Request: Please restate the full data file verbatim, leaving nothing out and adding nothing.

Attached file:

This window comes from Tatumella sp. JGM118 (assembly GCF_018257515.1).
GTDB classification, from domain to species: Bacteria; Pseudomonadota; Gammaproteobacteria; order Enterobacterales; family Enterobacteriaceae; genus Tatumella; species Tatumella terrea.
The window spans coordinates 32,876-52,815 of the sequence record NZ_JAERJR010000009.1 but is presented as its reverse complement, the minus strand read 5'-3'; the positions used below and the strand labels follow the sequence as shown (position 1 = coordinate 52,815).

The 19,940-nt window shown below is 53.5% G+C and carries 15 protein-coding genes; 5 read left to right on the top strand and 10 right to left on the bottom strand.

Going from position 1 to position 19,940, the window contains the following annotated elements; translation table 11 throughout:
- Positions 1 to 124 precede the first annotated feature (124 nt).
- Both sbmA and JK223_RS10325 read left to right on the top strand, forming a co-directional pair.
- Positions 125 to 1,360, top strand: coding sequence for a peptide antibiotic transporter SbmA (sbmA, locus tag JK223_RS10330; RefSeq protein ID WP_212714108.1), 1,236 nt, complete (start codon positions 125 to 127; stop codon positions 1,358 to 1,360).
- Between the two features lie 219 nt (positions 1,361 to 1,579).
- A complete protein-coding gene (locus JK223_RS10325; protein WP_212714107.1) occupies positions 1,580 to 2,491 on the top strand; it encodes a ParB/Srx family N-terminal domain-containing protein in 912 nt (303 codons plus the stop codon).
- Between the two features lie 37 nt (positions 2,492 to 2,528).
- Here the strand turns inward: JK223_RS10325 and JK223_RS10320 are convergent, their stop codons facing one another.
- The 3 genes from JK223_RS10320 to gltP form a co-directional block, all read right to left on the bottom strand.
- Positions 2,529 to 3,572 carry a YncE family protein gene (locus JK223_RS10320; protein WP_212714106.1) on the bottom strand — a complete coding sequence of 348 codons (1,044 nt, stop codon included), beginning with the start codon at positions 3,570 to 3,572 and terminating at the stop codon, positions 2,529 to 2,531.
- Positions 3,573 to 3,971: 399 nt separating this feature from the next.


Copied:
This window comes from Tatumella sp. JGM118 (assembly GCF_018257515.1).
GTDB classification, from domain to species: Bacteria; Pseudomonadota; Gammaproteobacteria; order Enterobacterales; family Enterobacteriaceae; genus Tatumella; species Tatumella terrea.
The window spans coordinates 32,876-52,815 of the sequence record NZ_JAERJR010000009.1 but is presented as its reverse complement, the minus strand read 5'-3'; the positions used below and the strand labels follow the sequence as shown (position 1 = coordinate 52,815).

The 19,940-nt window shown below is 53.5% G+C and carries 15 protein-coding genes; 5 read left to right on the top strand and 10 right to left on the bottom strand.

Going from position 1 to position 19,940, the window contains the following annotated elements; translation table 11 throughout:
- Positions 1 to 124 precede the first annotated feature (124 nt).
- Both sbmA and JK223_RS10325 read left to right on the top strand, forming a co-directional pair.
- Positions 125 to 1,360, top strand: coding sequence for a peptide antibiotic transporter SbmA (sbmA, locus tag JK223_RS10330; RefSeq protein ID WP_212714108.1), 1,236 nt, complete (start codon positions 125 to 127; stop codon positions 1,358 to 1,360).
- Between the two features lie 219 nt (positions 1,361 to 1,579).
- A complete protein-coding gene (locus JK223_RS10325; protein WP_212714107.1) occupies positions 1,580 to 2,491 on the top strand; it encodes a ParB/Srx family N-terminal domain-containing protein in 912 nt (303 codons plus the stop codon).
- Between the two features lie 37 nt (positions 2,492 to 2,528).
- Here the strand turns inward: JK223_RS10325 and JK223_RS10320 are convergent, their stop codons facing one another.
- The 3 genes from JK223_RS10320 to gltP form a co-directional block, all read right to left on the bottom strand.
- Positions 2,529 to 3,572 carry a YncE family protein gene (locus JK223_RS10320; protein WP_212714106.1) on the bottom strand — a complete coding sequence of 348 codons (1,044 nt, stop codon included), beginning with the start codon at positions 3,570 to 3,572 and terminating at the stop codon, positions 2,529 to 2,531.
- Positions 3,573 to 3,971: 399 nt separating this feature from the next.